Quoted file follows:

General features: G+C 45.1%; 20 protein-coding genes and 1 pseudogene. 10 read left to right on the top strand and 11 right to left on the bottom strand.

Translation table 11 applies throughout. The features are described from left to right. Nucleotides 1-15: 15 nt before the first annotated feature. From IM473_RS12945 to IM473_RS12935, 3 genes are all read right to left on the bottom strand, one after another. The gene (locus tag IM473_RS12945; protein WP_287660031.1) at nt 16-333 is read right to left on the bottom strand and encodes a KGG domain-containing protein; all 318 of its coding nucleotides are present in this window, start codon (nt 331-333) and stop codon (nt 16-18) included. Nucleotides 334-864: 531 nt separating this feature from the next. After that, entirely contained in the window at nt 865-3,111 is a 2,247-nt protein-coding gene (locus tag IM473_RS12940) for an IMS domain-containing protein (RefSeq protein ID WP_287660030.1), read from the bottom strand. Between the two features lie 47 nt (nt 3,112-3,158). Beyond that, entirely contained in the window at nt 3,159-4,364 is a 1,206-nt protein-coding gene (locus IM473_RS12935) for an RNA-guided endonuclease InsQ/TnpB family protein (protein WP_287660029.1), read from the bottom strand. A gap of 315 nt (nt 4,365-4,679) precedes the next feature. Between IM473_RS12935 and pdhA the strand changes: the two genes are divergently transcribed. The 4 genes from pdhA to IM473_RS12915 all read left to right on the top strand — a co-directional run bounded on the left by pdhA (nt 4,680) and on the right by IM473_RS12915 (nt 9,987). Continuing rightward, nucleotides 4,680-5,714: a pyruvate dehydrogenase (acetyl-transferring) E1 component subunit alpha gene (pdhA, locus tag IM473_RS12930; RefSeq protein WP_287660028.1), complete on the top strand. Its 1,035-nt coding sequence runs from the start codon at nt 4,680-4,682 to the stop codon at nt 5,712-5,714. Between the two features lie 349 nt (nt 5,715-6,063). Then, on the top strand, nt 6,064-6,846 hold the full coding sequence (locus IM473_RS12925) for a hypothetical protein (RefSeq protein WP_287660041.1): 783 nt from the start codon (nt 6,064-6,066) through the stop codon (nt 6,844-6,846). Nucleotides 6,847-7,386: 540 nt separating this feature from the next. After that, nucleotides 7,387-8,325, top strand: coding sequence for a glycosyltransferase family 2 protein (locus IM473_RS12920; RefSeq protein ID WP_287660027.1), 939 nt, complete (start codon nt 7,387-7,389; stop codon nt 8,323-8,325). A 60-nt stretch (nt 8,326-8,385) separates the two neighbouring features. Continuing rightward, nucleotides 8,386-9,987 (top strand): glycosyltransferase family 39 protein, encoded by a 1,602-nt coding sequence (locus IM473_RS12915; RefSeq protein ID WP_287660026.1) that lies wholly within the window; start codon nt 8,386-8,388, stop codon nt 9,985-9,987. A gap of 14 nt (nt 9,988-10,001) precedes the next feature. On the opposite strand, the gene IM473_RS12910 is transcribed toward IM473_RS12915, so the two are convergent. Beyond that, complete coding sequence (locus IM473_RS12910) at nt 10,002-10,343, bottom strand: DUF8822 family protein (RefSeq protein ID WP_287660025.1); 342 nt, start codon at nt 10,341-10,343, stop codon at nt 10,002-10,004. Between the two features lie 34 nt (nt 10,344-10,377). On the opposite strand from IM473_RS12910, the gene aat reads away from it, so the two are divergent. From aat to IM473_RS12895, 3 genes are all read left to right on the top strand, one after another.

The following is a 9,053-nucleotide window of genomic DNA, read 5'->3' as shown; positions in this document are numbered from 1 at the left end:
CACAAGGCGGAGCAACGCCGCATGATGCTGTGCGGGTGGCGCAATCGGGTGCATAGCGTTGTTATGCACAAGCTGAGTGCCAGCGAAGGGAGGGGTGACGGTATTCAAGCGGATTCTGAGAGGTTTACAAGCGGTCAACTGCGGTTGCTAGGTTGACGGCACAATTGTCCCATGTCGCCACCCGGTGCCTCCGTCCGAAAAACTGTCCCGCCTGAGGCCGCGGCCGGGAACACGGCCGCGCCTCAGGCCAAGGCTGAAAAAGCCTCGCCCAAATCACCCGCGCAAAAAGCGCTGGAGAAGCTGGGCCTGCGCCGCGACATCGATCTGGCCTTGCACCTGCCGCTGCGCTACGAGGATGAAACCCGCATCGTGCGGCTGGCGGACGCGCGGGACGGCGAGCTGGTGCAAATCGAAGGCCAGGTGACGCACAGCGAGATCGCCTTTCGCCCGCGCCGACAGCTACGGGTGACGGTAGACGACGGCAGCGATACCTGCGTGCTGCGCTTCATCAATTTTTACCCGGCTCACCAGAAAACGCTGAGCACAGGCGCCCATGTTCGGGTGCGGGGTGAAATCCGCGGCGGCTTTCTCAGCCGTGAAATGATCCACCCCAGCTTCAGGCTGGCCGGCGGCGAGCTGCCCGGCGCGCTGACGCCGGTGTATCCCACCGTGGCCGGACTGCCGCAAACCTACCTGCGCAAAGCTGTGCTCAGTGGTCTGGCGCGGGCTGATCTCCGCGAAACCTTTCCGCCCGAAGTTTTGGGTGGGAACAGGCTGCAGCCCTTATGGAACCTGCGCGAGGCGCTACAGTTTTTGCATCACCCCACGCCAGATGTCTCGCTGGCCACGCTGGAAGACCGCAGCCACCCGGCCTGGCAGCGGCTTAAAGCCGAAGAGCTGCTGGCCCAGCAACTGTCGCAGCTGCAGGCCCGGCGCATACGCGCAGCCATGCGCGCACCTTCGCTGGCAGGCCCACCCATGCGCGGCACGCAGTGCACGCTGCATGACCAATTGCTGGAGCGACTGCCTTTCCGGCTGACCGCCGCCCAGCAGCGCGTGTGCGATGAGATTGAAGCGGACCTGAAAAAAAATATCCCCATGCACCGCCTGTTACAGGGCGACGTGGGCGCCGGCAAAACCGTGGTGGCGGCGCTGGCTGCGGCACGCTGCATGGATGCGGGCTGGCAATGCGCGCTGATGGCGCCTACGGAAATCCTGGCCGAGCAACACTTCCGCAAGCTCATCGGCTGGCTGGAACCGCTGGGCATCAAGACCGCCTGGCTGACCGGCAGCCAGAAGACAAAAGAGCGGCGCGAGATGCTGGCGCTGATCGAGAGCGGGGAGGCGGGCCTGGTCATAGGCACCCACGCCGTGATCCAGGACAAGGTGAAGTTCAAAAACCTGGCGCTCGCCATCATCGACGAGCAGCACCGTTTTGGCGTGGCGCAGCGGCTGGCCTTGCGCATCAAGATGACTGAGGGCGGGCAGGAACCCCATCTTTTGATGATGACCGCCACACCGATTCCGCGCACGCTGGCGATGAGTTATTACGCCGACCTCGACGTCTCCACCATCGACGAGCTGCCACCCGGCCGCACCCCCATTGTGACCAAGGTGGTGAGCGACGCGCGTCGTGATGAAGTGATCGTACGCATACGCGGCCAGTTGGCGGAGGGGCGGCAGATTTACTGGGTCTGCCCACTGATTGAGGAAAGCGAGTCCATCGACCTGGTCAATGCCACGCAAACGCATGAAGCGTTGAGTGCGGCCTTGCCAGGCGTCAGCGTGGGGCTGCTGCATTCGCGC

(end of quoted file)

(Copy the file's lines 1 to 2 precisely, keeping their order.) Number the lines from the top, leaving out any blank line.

General features: G+C 45.1%; 20 protein-coding genes and 1 pseudogene. 10 read left to right on the top strand and 11 right to left on the bottom strand.

Translation table 11 applies throughout. The features are described from left to right. Nucleotides 1-15: 15 nt before the first annotated feature. From IM473_RS12945 to IM473_RS12935, 3 genes are all read right to left on the bottom strand, one after another. The gene (locus tag IM473_RS12945; protein WP_287660031.1) at nt 16-333 is read right to left on the bottom strand and encodes a KGG domain-containing protein; all 318 of its coding nucleotides are present in this window, start codon (nt 331-333) and stop codon (nt 16-18) included. Nucleotides 334-864: 531 nt separating this feature from the next. After that, entirely contained in the window at nt 865-3,111 is a 2,247-nt protein-coding gene (locus tag IM473_RS12940) for an IMS domain-containing protein (RefSeq protein ID WP_287660030.1), read from the bottom strand. Between the two features lie 47 nt (nt 3,112-3,158). Beyond that, entirely contained in the window at nt 3,159-4,364 is a 1,206-nt protein-coding gene (locus IM473_RS12935) for an RNA-guided endonuclease InsQ/TnpB family protein (protein WP_287660029.1), read from the bottom strand. A gap of 315 nt (nt 4,365-4,679) precedes the next feature. Between IM473_RS12935 and pdhA the strand changes: the two genes are divergently transcribed. The 4 genes from pdhA to IM473_RS12915 all read left to right on the top strand — a co-directional run bounded on the left by pdhA (nt 4,680) and on the right by IM473_RS12915 (nt 9,987). Continuing rightward, nucleotides 4,680-5,714: a pyruvate dehydrogenase (acetyl-transferring) E1 component subunit alpha gene (pdhA, locus tag IM473_RS12930; RefSeq protein WP_287660028.1), complete on the top strand. Its 1,035-nt coding sequence runs from the start codon at nt 4,680-4,682 to the stop codon at nt 5,712-5,714. Between the two features lie 349 nt (nt 5,715-6,063). Then, on the top strand, nt 6,064-6,846 hold the full coding sequence (locus IM473_RS12925) for a hypothetical protein (RefSeq protein WP_287660041.1): 783 nt from the start codon (nt 6,064-6,066) through the stop codon (nt 6,844-6,846). Nucleotides 6,847-7,386: 540 nt separating this feature from the next. After that, nucleotides 7,387-8,325, top strand: coding sequence for a glycosyltransferase family 2 protein (locus IM473_RS12920; RefSeq protein ID WP_287660027.1), 939 nt, complete (start codon nt 7,387-7,389; stop codon nt 8,323-8,325). A 60-nt stretch (nt 8,326-8,385) separates the two neighbouring features. Continuing rightward, nucleotides 8,386-9,987 (top strand): glycosyltransferase family 39 protein, encoded by a 1,602-nt coding sequence (locus IM473_RS12915; RefSeq protein ID WP_287660026.1) that lies wholly within the window; start codon nt 8,386-8,388, stop codon nt 9,985-9,987. A gap of 14 nt (nt 9,988-10,001) precedes the next feature. On the opposite strand, the gene IM473_RS12910 is transcribed toward IM473_RS12915, so the two are convergent. Beyond that, complete coding sequence (locus IM473_RS12910) at nt 10,002-10,343, bottom strand: DUF8822 family protein (RefSeq protein ID WP_287660025.1); 342 nt, start codon at nt 10,341-10,343, stop codon at nt 10,002-10,004. Between the two features lie 34 nt (nt 10,344-10,377). On the opposite strand from IM473_RS12910, the gene aat reads away from it, so the two are divergent. From aat to IM473_RS12895, 3 genes are all read left to right on the top strand, one after another.